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Facebook Is Betting Big On Virtual Reality

Above: Googly eyes do not come standard on Oculus Rift developer kits.

It's been hyped as the future of videogaming. It can transport you to the land of the Seven Kingdoms, as seen on HBO's Game of Thrones. And men and women have used it to "swap" bodies. But will any of us actually use virtual reality in our daily lives?

In an unexpected move, Facebook is betting yes. They just acquired the Irvine, CA-based company Oculus VR for $2 billion. They're behind the Oculus Rift, a headset that uses two curved screens and motion-tracking technology to make wearers feel physically present inside a virtual world.

So far, the Rift has appealed mainly to hardcore gamers and virtual reality enthusiasts. It's not even available to consumers yet. But in a note about today's buy-out, Mark Zuckerberg explains why he thinks virtual reality has something to offer mainstream users:

We're going to make Oculus a platform for many other experiences. Imagine enjoying a court side seat at a game, studying in a classroom of students and teachers all over the world or consulting with a doctor face-to-face — just by putting on goggles in your home.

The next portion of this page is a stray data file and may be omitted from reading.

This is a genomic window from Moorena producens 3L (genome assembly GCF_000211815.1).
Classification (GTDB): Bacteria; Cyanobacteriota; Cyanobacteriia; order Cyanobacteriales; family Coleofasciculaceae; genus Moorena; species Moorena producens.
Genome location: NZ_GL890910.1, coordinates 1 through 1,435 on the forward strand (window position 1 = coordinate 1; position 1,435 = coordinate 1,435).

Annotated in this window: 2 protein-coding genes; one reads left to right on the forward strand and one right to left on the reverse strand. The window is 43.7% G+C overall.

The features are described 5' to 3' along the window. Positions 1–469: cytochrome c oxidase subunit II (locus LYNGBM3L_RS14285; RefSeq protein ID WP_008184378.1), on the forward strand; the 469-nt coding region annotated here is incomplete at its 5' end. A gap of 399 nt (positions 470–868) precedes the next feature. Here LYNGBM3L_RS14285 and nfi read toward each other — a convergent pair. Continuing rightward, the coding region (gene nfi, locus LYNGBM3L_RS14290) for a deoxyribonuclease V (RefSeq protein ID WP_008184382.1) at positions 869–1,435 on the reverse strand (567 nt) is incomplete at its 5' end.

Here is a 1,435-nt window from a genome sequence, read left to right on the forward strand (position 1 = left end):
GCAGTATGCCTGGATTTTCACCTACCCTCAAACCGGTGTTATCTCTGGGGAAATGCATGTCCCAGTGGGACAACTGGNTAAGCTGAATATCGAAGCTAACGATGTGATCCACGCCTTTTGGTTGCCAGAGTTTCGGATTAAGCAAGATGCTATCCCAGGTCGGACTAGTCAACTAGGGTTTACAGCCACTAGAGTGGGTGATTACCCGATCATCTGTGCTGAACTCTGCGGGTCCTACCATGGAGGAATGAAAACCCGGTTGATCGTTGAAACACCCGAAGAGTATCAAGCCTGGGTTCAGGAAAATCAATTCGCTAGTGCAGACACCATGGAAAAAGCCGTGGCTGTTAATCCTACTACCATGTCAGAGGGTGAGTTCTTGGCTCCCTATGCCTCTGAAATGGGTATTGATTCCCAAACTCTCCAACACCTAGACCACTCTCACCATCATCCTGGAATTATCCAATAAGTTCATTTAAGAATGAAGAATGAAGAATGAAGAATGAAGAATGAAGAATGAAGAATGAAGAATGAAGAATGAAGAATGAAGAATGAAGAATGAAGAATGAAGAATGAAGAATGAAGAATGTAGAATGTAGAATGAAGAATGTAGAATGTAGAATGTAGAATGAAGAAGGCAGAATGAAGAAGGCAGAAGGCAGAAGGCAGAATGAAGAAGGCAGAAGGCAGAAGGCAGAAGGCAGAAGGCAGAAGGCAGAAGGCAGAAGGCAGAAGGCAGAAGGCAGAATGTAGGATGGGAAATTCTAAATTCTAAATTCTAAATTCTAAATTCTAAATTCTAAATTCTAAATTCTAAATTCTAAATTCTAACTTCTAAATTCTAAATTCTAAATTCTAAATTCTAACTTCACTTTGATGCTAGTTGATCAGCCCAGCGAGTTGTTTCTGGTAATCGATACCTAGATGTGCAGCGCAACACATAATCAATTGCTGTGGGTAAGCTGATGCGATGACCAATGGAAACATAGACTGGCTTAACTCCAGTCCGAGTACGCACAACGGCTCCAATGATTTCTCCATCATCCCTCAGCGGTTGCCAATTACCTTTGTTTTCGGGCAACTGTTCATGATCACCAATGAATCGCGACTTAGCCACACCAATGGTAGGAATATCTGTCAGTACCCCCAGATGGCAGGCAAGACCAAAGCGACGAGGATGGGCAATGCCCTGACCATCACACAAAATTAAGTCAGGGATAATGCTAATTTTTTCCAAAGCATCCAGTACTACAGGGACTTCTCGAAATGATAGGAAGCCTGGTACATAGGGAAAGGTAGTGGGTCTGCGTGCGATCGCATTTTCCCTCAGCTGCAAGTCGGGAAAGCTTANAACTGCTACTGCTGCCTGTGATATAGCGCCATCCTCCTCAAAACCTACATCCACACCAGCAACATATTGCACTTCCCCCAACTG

This is really a new communication platform. By feeling truly present, you can share unbounded spaces and experiences with the people in your life. Imagine sharing not just moments with your friends online, but entire experiences and adventures.

I reported on the Oculus Rift for KPBS last year. The videogame developers and researchers I interviewed were excited to see costs coming down and technological advancements producing more immersive experiences. UC San Diego's Dr. Erik Viirre has used virtual reality to treat patients with inner ear disorders that make them feel unbalanced and dizzy. Here's how he explained his interest in virtual reality:

The beauty of virtual reality is I create the world, and I can make it move the way I want.

What kind of world is Facebook trying to create?

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